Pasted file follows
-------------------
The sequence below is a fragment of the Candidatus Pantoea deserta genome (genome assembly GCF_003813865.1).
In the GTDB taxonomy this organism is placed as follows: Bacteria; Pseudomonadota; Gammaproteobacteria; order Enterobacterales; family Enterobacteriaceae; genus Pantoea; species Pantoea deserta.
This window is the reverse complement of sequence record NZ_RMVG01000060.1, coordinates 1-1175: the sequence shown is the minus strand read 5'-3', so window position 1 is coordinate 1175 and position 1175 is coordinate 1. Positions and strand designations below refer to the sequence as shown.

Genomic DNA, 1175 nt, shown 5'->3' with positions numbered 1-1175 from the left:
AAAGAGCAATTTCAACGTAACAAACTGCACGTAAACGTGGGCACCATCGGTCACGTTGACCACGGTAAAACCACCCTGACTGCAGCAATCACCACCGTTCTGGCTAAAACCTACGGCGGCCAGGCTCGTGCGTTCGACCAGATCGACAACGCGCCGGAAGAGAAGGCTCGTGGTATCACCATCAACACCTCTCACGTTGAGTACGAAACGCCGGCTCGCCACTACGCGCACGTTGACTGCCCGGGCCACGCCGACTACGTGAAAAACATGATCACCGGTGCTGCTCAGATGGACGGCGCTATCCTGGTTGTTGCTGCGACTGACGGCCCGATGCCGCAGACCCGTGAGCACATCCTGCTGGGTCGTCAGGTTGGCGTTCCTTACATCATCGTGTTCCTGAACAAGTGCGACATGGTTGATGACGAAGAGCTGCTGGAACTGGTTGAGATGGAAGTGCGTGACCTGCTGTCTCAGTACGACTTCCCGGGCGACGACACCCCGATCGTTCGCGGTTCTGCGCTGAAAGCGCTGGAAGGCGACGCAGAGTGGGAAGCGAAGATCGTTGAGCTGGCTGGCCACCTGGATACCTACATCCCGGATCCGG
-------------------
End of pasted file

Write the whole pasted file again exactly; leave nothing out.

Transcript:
The sequence below is a fragment of the Candidatus Pantoea deserta genome (genome assembly GCF_003813865.1).
In the GTDB taxonomy this organism is placed as follows: Bacteria; Pseudomonadota; Gammaproteobacteria; order Enterobacterales; family Enterobacteriaceae; genus Pantoea; species Pantoea deserta.
This window is the reverse complement of sequence record NZ_RMVG01000060.1, coordinates 1-1175: the sequence shown is the minus strand read 5'-3', so window position 1 is coordinate 1175 and position 1175 is coordinate 1. Positions and strand designations below refer to the sequence as shown.

Genomic DNA, 1175 nt, shown 5'->3' with positions numbered 1-1175 from the left:
AAAGAGCAATTTCAACGTAACAAACTGCACGTAAACGTGGGCACCATCGGTCACGTTGACCACGGTAAAACCACCCTGACTGCAGCAATCACCACCGTTCTGGCTAAAACCTACGGCGGCCAGGCTCGTGCGTTCGACCAGATCGACAACGCGCCGGAAGAGAAGGCTCGTGGTATCACCATCAACACCTCTCACGTTGAGTACGAAACGCCGGCTCGCCACTACGCGCACGTTGACTGCCCGGGCCACGCCGACTACGTGAAAAACATGATCACCGGTGCTGCTCAGATGGACGGCGCTATCCTGGTTGTTGCTGCGACTGACGGCCCGATGCCGCAGACCCGTGAGCACATCCTGCTGGGTCGTCAGGTTGGCGTTCCTTACATCATCGTGTTCCTGAACAAGTGCGACATGGTTGATGACGAAGAGCTGCTGGAACTGGTTGAGATGGAAGTGCGTGACCTGCTGTCTCAGTACGACTTCCCGGGCGACGACACCCCGATCGTTCGCGGTTCTGCGCTGAAAGCGCTGGAAGGCGACGCAGAGTGGGAAGCGAAGATCGTTGAGCTGGCTGGCCACCTGGATACCTACATCCCGGATCCGG